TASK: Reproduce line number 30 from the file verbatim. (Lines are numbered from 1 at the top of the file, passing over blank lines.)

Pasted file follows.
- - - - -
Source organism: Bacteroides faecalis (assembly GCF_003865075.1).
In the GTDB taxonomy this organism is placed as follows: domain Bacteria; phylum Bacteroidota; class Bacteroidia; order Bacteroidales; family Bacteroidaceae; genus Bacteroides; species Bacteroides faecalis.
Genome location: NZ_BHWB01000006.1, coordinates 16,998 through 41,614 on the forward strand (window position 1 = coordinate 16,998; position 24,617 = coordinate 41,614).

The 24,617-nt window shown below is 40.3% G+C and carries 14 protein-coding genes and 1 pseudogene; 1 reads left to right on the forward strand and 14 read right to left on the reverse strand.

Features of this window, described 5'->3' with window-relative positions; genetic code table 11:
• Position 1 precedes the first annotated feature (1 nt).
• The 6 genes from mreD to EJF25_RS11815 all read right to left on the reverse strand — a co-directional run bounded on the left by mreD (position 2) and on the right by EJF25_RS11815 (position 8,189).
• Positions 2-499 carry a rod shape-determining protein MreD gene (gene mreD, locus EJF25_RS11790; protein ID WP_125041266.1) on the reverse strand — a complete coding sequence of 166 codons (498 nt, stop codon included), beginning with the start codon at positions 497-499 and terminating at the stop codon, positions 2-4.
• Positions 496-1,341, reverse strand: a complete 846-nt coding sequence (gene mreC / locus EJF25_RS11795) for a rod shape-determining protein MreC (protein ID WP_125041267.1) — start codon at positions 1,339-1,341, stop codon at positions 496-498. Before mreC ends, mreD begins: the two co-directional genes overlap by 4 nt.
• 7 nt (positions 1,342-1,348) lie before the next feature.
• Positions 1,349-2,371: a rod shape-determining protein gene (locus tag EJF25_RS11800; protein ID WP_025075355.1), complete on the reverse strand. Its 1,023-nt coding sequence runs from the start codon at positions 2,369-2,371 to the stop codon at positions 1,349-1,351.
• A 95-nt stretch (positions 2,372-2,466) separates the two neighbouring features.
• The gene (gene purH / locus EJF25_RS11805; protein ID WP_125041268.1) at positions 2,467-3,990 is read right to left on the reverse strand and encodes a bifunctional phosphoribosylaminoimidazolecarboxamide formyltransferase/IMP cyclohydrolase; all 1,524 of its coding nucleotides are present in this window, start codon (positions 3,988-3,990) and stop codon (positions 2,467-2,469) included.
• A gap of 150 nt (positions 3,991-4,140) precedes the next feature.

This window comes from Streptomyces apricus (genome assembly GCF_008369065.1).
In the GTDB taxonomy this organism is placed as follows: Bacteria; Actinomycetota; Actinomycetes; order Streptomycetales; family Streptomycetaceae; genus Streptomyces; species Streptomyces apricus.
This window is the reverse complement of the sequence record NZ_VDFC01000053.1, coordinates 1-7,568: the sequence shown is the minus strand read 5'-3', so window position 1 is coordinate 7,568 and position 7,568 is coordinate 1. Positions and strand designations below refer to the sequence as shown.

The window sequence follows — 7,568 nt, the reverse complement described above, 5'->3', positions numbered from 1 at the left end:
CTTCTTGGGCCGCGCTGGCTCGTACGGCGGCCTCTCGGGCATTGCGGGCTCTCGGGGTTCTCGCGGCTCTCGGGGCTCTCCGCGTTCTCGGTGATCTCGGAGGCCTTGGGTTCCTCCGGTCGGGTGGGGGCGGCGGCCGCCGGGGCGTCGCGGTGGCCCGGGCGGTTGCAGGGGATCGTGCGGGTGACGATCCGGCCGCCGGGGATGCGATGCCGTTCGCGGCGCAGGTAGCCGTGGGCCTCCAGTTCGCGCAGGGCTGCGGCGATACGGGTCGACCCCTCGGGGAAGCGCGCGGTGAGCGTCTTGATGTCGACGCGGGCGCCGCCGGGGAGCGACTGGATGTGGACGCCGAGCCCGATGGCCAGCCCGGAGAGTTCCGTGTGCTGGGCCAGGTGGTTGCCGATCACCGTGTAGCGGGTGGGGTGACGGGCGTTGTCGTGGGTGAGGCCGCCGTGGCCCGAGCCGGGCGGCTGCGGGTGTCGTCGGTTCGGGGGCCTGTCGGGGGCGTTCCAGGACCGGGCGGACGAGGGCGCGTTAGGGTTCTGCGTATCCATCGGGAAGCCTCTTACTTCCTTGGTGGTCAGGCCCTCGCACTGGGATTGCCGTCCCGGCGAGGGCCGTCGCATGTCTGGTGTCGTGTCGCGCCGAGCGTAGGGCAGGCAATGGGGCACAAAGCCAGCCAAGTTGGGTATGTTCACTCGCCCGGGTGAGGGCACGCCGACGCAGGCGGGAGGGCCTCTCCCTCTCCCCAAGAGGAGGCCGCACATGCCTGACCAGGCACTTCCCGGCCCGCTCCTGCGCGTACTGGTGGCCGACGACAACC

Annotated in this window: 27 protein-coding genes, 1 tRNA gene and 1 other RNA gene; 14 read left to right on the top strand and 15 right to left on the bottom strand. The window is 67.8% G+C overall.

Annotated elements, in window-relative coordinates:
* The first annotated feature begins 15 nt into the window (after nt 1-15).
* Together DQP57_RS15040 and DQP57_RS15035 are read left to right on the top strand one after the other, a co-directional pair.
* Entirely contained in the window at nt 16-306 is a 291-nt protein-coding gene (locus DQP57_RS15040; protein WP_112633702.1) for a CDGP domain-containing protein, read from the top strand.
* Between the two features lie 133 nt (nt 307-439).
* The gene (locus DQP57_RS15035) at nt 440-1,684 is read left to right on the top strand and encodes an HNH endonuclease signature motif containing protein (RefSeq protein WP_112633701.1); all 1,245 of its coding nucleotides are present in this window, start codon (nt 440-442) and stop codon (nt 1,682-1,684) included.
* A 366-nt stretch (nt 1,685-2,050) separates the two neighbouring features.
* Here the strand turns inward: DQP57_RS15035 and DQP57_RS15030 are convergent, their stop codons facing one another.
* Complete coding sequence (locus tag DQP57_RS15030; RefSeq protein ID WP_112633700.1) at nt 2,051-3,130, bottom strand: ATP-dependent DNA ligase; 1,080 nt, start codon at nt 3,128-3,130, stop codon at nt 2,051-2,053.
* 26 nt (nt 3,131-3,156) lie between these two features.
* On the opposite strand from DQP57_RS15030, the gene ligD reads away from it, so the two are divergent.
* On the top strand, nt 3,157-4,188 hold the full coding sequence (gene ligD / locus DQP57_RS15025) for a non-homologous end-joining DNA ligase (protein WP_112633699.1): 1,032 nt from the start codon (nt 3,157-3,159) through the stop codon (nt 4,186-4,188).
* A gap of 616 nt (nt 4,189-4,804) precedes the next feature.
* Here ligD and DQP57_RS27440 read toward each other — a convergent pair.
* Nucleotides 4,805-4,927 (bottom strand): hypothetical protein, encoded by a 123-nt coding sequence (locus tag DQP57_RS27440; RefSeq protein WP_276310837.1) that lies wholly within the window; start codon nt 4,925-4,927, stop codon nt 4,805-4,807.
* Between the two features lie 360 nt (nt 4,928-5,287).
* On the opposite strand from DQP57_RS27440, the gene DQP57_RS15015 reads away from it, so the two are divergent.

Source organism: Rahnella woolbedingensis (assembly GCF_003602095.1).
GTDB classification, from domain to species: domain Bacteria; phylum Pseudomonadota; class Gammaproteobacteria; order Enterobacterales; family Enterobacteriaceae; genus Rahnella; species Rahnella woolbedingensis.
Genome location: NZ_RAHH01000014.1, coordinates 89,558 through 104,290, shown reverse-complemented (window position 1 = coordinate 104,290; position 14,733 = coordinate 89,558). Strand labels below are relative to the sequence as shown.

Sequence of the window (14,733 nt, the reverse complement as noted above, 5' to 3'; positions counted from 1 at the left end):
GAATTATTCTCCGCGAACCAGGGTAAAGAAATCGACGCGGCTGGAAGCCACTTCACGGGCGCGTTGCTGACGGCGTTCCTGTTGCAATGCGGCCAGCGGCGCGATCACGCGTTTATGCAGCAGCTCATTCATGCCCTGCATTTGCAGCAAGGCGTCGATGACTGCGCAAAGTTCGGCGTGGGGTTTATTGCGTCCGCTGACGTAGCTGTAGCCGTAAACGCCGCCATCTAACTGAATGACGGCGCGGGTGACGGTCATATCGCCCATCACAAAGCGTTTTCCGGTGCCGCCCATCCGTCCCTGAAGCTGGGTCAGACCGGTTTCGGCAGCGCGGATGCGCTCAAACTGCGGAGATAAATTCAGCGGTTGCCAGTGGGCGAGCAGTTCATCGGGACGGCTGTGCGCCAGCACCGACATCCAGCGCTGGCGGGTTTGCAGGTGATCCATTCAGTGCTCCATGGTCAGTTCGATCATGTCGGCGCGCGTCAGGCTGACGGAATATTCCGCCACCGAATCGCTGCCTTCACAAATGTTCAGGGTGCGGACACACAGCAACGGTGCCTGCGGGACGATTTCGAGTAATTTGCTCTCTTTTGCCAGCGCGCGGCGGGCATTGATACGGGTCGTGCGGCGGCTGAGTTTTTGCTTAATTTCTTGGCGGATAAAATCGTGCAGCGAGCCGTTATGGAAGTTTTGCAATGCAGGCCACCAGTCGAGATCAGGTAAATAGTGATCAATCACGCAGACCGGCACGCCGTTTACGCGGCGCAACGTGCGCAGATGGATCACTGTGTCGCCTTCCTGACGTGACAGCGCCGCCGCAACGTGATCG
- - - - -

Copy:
* 26 nt (nt 3,131-3,156) lie between these two features.